10 entertainment April 13, 2018 W BY ABIGAIL MILOVANCEVIC asst. entertainment editor FROM BLACK CATS TO BROKEN MIRRORS, SUPERSTITIONS ARE ALL AROUND US... IF YOU KNOW WHERE TO LOOK Knock on Wood Don’t step on a crack, or you’ll break your mother’s back! From the nursery rhymes we sing to the habit of picking up loose pennies from the sidewalk, most people take part in superstitions even if they don’t call themselves superstitious. A day like today -- Friday the 13th -- brings a special spike in worries. Even the most mundane actions can be significant, no matter what the date on the calendar. For Filipinos, “if you bite your tongue [on accident], you have someone pick a number between one and 26. That number correlates with the alphabet. So a one would be a, two would be b. If you give me the number seven, then it’s a, b, c, d, e, f, g. If you think of a person’s name that starts with a g, the first person whose name comes to mind was the person who thought of you,” freshman Jezmae Requilme said. Although 64% of 210 students surveyed by the Westerner think that good luck charms are a joke at best, the majority of people still want good fortune. “In Poland, people say, ‘trzymam kciuki’ which means ‘I’m holding my thumbs.’ Holding your thumbs is the Polish equivalent of ‘fingers crossed.’ I sometimes do hold my thumbs for good luck,” junior Maja Kozerski said. While 62% of students find superstitions to be just a myth, many people still follow them just to be safe by avoiding walking under ladders or opening umbrellas indoors. “There’s a Filipino superstition that goes, ‘if you are lost, turn your clothes inside out so you can find GLOBAL SUPERSTITIONS Greeks find Tuesday the 13th unlucky as well. Why? Constantinople, the capital of the Byzantine Empire, fell on Tuesday, April 13, 1204. In India, superstition dictates that you cannot cut your nails, wash your hair, or put oil in it on a Saturday. your way.’ My shirt had already started off inside out. But my friend and I were at Lake Opeka, and we forgot where our family was having a picnic. Then she noticed that the tag was sticking out [of my shirt] and told me. So we went to the golf place, where they sell the ice cream and food, and went to the bathroom. I turned it back the regular way. Once I came back out, she immediately remembered where we were and exactly where we had set up the picnic,” freshman Lethrese Rosete said. When in India, the rule is to try not to sneeze when exiting the house. “If you, yourself, or someone else sneezes as you are walking out of the house, you need to stop and sit down for a few minutes. As if you don’t, your trip will be unsuccessful if you are going out for important business. It’s my favorite because what should you do if you have a cold and are sneezing every other minute?” sophomore Ashwini Modi said. Mark the calendar carefully, as specific dates have unlucky connotations. While many Americans fear Friday the 13th, people in Spanish-speaking countries fear Tuesday the 13th. “Martes y trece it’s called. It has to do with the 13 apostles, that’s where the number 13 comes from. You call it Friday the 13th because of the 13 apostles. Martes [Tuesday] is there because the Anglo-Saxon countries think that on a Friday Jesus was crucified. But in the Spanish-speaking countries, [Spain and Mexico], they think it was Tuesday,” Jazmin Barbas, a Spanish teacher said. “When the movie ‘Friday the Thirteenth’ came out, for all the Spaniards, it’s how they learned about Friday the 13th. They didn’t know what that was, they just knew ‘martes y trece.’” Nobody has to be superstitious necessarily, but perhaps the next time one bites their tongue or sneezes while walking out the door they’ll think a little more about their actions. In Spain, like in many countries, bread is a staple food. That being said, if bread is served upside down, it is considered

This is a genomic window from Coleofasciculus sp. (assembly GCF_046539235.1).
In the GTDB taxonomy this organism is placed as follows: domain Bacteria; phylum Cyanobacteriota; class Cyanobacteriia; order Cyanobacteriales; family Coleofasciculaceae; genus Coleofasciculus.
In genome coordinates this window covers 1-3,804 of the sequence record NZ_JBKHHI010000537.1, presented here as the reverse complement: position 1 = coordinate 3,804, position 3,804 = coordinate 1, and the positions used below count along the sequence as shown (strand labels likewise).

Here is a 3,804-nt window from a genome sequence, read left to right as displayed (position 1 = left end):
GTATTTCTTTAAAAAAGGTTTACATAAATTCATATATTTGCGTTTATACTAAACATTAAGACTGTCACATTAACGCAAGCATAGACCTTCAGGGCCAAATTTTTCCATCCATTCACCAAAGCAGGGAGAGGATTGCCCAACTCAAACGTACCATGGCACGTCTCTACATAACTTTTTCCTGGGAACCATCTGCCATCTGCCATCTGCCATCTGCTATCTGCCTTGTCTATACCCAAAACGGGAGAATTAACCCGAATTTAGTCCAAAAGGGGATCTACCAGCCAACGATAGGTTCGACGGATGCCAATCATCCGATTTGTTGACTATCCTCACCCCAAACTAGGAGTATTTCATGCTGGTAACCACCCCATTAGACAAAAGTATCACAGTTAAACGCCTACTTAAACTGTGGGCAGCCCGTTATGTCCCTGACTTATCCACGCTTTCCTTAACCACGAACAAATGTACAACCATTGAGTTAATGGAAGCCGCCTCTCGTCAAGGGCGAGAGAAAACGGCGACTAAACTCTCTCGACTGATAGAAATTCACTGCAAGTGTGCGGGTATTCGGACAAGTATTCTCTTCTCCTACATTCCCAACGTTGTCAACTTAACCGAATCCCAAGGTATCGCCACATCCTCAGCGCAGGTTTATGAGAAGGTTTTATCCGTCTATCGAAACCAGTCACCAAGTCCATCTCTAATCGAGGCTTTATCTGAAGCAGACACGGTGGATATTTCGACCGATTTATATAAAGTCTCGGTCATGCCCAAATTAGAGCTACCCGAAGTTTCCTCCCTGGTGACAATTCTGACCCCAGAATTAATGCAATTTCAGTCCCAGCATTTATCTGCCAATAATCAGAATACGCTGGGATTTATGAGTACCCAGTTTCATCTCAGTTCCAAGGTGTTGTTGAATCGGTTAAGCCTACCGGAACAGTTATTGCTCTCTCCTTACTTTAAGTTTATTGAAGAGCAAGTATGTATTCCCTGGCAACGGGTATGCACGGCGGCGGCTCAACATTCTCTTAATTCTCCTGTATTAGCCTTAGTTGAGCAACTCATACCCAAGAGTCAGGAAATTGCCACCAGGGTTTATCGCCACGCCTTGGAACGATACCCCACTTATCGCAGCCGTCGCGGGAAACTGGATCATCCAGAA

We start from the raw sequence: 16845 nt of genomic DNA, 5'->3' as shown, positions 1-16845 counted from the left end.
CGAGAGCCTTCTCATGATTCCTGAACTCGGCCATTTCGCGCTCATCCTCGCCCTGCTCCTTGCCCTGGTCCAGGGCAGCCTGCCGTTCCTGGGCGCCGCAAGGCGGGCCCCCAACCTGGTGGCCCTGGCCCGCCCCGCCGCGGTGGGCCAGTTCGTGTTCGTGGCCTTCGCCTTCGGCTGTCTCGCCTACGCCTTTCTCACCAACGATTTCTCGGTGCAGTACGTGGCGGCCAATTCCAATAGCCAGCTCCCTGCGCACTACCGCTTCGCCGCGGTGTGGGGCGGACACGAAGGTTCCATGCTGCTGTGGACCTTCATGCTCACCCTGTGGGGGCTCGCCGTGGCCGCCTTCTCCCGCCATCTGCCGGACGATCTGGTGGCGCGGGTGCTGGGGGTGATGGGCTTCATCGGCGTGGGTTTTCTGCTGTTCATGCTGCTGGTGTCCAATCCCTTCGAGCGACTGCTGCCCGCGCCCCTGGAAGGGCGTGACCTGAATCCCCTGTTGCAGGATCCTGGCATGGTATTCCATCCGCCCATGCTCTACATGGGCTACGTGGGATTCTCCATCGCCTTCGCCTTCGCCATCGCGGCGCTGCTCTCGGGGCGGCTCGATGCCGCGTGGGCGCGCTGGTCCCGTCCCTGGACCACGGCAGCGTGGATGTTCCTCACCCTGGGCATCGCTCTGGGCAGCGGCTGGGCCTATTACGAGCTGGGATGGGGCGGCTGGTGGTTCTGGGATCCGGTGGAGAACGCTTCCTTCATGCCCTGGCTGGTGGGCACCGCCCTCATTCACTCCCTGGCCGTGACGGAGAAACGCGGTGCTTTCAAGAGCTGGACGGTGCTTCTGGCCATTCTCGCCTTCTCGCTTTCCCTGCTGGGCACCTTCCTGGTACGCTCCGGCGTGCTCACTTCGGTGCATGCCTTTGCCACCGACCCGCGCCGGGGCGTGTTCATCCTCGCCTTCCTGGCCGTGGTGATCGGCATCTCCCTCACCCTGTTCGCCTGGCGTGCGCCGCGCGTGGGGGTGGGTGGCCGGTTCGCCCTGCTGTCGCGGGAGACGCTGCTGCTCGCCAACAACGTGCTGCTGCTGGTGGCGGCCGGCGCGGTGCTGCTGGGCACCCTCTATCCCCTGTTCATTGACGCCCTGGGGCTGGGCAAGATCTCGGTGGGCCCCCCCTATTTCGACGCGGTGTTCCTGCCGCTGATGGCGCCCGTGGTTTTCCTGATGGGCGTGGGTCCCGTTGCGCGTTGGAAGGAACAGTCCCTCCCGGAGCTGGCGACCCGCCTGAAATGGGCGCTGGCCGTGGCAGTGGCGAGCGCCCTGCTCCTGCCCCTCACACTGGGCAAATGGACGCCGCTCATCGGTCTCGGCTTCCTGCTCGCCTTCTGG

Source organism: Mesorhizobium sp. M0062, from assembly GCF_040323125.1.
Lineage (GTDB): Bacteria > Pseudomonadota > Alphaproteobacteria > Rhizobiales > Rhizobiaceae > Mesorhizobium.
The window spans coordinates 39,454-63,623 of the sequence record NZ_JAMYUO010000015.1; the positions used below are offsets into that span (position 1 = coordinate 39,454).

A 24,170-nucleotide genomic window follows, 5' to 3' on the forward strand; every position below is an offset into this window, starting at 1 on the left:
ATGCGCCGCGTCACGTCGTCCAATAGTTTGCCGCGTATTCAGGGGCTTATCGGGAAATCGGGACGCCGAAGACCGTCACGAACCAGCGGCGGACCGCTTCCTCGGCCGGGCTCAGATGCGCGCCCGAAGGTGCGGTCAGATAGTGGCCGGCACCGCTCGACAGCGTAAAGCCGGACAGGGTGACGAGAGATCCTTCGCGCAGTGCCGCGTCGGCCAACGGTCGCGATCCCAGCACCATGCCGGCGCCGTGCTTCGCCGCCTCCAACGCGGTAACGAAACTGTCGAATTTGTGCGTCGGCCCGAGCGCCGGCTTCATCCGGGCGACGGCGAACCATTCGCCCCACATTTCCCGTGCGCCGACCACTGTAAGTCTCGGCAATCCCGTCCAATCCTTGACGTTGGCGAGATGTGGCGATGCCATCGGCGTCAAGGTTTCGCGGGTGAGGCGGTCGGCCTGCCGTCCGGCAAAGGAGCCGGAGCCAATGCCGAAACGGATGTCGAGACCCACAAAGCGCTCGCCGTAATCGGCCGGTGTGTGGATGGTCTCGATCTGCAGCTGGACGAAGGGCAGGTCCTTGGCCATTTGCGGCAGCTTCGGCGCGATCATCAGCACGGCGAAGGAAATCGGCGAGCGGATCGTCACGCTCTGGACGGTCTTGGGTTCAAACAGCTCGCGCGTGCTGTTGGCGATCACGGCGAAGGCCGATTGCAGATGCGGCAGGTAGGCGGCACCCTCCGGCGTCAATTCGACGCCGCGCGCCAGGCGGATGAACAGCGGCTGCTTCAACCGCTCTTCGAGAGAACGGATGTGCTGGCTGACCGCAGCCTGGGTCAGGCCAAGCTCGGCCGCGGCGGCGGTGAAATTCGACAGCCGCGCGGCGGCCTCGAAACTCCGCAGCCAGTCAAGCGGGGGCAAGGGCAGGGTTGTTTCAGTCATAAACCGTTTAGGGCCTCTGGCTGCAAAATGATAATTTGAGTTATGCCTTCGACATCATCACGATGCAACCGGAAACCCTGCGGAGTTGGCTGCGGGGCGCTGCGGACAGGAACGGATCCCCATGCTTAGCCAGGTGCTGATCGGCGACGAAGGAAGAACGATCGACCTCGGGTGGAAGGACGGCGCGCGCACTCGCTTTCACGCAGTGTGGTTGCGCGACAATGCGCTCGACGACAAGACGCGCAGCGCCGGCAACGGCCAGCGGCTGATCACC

W April 13, 2018 opinions 11 VIEW FROM THE BOARD OF STUDENT EDITORS EDITORIAL POLICY The student-produced newspaper of Maine West High School, the Westerner, is dedicated to maintaining the values of truth, integrity, and courage in reporting. The Westerner provides an open public forum for free and responsible expression of student opinion, as well as balanced coverage of issues of student interest. The staff encourages discussion and free expression between all members of the school and community and maintains its responsibility to inform and educate the student body. Unsigned editorials represent the majority viewpoint of the editorial board. Letters to the editor, which are subject to editing for length and clarity, must be signed by name and may be published upon approval from the editorial board. Opinions in letters are not necessarily those of the Westerner, nor should any opinion expressed in the Westerner be construed as the opinion or policy of the adviser, the Westerner staff as a whole, the school staff, the school administration, or District 207 school board. EDITORIAL BOARD: Editor-in-Chief: Catherine Buchaniec, Bhagirath Mehta Associate Editor-in-Chief: Matthew Montanile News Editors: Chris Rios. Ashley Dwy Features Editor: Linette Sanchez In-Depth Editor: Matthew Montanile Sports Editors: Amaan Siddiqui, Dominik Bronakowski Opinions Editor: Catherine Buchaniec Entertainment Editor: Kara Dempsey Photo Editor: Danny Fowler Art Editor Zac Abero Assistant Editors: Danny Daod, Natalia Wolny, Abigail Milovancevic, Maraya Adams, Suzy Linek, Nina Palmer STAFF MEMBERS Sarah Smail, Masooma Sultan, Malaika Zaidi, Ivonne Sanchez, Arline Vargas, Corinne Bellot, Jenna Robbins, Destiny Onyeise, Nana Agyarko, Jelena Pejovic, Monroe Torkelson, Vincent Parcelli, Sarah Lane, Alexandra Malewicz, Greta Sorenson, Xiao Lin He, Kevin Schill ADVISER:Laurie McGowan seeking a better approach The balance between safety and individual freedom is a battle society has always faced. Within this past decade alone, we have seen the ramifications of the Patriot Act and the War on Terror across our federal court systems and news broadcasts. Yet, this question of where the line is drawn is not limited to the political sphere; it is a conflict we face at Maine West right now. With discussion in regards to guns in schools taking the national spotlight, the manner in which security is conducted in schools is currently being called under question. Is hiding under desks the best way to protect oneself in the event of a shooting? Should metal detectors be used? Is the requirement of clear backpacks too extreme? In what scenarios should a teacher have a gun? What is and what is not considered “too far” varies widely. However, in the weeks following the Parkland, Fla. shooting, it was apparent something needed to be done. At Maine West, parents, teachers, and students alike voiced their concerns regarding security measures and lack thereof in certain scenarios. In response, doors have been locked and security guards have been posted at entrances around the building. The rule that one must have a pass at all times excluding passing periods is now being enforced, including during lunch periods. Previously the edict in regards to students leaving the cafeteria during their lunch periods in order to go to and from places around the school was never heavily enforced. Students were free to use the bathroom without question and simply heading upstairs to print something in the LRC was never cause for investigation. Now, however, if one wishes to go anywhere -- to do any errands around the school -- a pass needs to be presented to leave the lunch room. The requirement of a pass is also needed when one wishes to leave the classroom to go to the washroom or travel to a different part of the school. Before cracking down on these rules, it would have been helpful for students to receive notice of the change in policies and enforcement. If this enforcement is to remain, we ask that several conjoint matters be enforced. Teachers need to write passes, or better yet, always have a pass located in the room that students can grab and go to the restroom as needed. As it is, some teachers use these, some don’t. Furthermore, the supervisors in the cafeteria need to write passes for the purpose of permitting students to complete errands. Some students only have 25 free minutes during the entire day and, consequently, a lot needs to get done during those brief available minutes. A test needs to be retaken in the tech retake center. A teacher needs to be met with in B-Wing. A paper needs to be printed in the LRC. Every one of those actions technically necessitates a pass, and if we are going to keep our current pass policy, supervisors need to fulfill their part without subjecting students to scrutiny. Nonetheless, the policy itself -- that everyone needs a pass -- does leave room for question. When students and teachers asked for increased security, they wanted security to keep people out, not to make the people inside feel over-watched and over-regulated. We acknowledge that passes are meant to account for students in the building, but how useful are pieces of paper that can be easily forged? To what degree are they a useful method for accounting for where students are going? Why are students stopped and asked for passes when they are clearly returning to their classroom? Is it possible an electronic pass system using IDs might be more pragmatic? Similarly, due to the block schedule that will be implemented next year, students will have larger chunks of free time. Are we expected to stay in the same room for the entirety of an hour and half free period, even when we need to access resources located throughout the building? When select teachers toured Glenbrook South before spring break, it was shown that during lengthy block periods, several of the observed teachers dismissed all students midway WHAT DO YOU THINK SHOULD BE DONE ABOUT SECURITY AT MAINE WEST? “They make us feel like prisoners. One can’t even use the bathroom at lunch anymore. What if we have an emergency situation? It is really upsetting how our own school can’t even trust people to tell the truth.” “I think the security in the cafe is a joke. There’s no reason I shouldn’t be able to leave the cafe during my FREE period and go talk to my coach without getting questioned. It’s unfair -- we aren’t 10 years old.“ -anonymous responses from a Westerner survey of 210 students through the period in order to give students time for a short break. Since a similar block schedule is being put into effect at Maine West, are we to expect similar breaks? If so, the pass system we have currently would be ineffective: students would be in the hallways during class time in order to go to the bathroom or get a drink of water. Regardless, the enforcement of these policies is not the response students and parents asked for. We are trusted with the responsibility of choosing colleges and having jobs; we have high expectations placed upon us; we are on the brink of adulthood. The editorial board believes that students possess enough responsibility and maturity to be able to go get a drink of water without the permission of their instructor. Maine West is hoping to prepare us for college -- a place where students have the flexibility to go where they need to go and perform the errands they need to complete. We ask that the administration reevaluate the effectiveness of current procedures. The new enforcements are not the solutions we asked for. Maine West has a duty to keep us safe, to keep protected from those who wish to do us harm, but not to enforce cumbersome policies that only lead to complications.